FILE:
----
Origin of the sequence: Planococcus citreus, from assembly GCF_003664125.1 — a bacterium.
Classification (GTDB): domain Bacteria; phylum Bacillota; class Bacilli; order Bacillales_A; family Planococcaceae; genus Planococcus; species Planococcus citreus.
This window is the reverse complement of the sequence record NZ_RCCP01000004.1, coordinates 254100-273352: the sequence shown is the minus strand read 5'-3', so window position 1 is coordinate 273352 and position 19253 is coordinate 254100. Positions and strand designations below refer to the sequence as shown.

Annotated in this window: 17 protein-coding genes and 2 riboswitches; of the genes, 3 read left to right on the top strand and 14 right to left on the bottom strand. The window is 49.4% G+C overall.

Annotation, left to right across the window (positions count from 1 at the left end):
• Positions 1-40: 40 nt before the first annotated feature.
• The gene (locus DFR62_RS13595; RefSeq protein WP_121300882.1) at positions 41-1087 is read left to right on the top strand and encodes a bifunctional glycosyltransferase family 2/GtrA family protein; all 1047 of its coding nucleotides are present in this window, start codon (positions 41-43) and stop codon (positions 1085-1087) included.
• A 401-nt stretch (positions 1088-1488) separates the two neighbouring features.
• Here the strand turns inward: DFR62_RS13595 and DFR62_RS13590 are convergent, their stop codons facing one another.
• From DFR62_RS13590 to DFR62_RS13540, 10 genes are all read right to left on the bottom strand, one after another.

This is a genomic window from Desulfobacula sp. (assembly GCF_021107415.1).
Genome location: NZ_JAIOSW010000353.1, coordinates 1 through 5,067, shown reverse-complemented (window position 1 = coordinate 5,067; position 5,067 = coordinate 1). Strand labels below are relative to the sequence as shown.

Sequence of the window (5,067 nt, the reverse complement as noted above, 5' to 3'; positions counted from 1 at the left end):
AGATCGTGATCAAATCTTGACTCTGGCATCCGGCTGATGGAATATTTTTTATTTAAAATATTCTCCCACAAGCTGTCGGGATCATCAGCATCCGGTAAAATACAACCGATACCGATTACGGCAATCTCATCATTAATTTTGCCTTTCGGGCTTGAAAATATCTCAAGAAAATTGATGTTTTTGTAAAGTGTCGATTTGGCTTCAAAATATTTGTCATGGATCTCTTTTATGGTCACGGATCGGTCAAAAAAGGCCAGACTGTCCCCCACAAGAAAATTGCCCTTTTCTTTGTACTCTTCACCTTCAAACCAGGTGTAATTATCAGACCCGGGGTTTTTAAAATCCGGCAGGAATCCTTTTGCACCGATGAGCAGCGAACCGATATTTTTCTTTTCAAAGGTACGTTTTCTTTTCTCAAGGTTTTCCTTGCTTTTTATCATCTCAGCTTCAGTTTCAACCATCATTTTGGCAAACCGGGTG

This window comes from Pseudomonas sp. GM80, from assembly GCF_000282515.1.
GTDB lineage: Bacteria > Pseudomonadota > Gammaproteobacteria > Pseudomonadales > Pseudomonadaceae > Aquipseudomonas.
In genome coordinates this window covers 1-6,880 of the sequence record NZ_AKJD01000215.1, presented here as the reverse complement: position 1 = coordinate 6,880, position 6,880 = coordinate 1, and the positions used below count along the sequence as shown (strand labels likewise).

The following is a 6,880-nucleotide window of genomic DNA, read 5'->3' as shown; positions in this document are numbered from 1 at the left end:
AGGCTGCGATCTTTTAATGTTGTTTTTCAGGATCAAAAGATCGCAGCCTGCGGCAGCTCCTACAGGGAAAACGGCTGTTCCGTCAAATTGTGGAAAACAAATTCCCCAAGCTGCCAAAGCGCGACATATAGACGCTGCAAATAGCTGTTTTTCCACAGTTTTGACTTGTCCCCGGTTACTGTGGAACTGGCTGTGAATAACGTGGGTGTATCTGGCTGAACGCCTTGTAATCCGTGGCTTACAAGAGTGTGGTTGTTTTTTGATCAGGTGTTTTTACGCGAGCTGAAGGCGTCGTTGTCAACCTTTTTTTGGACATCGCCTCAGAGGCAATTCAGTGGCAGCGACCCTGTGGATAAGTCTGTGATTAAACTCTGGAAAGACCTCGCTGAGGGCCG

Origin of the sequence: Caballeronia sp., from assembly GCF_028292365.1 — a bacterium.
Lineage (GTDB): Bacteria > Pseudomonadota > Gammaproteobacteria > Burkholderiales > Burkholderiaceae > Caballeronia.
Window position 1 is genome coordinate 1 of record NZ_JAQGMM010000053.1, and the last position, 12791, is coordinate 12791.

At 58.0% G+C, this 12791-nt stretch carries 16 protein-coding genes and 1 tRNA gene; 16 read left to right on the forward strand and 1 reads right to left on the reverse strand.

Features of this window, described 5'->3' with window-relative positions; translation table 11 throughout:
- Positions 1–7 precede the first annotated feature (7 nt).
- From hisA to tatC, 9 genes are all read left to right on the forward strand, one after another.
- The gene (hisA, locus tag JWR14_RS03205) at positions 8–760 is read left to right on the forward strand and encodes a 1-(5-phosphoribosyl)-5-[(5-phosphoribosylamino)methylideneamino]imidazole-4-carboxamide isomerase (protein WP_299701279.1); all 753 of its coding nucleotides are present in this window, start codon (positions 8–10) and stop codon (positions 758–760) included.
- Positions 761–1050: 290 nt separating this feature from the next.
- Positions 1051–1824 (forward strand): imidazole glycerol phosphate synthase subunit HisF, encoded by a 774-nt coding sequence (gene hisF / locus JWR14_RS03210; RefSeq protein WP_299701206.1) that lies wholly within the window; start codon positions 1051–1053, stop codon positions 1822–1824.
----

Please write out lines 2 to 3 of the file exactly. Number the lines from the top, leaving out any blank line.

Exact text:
Classification (GTDB): domain Bacteria; phylum Bacillota; class Bacilli; order Bacillales_A; family Planococcaceae; genus Planococcus; species Planococcus citreus.
This window is the reverse complement of the sequence record NZ_RCCP01000004.1, coordinates 254100-273352: the sequence shown is the minus strand read 5'-3', so window position 1 is coordinate 273352 and position 19253 is coordinate 254100. Positions and strand designations below refer to the sequence as shown.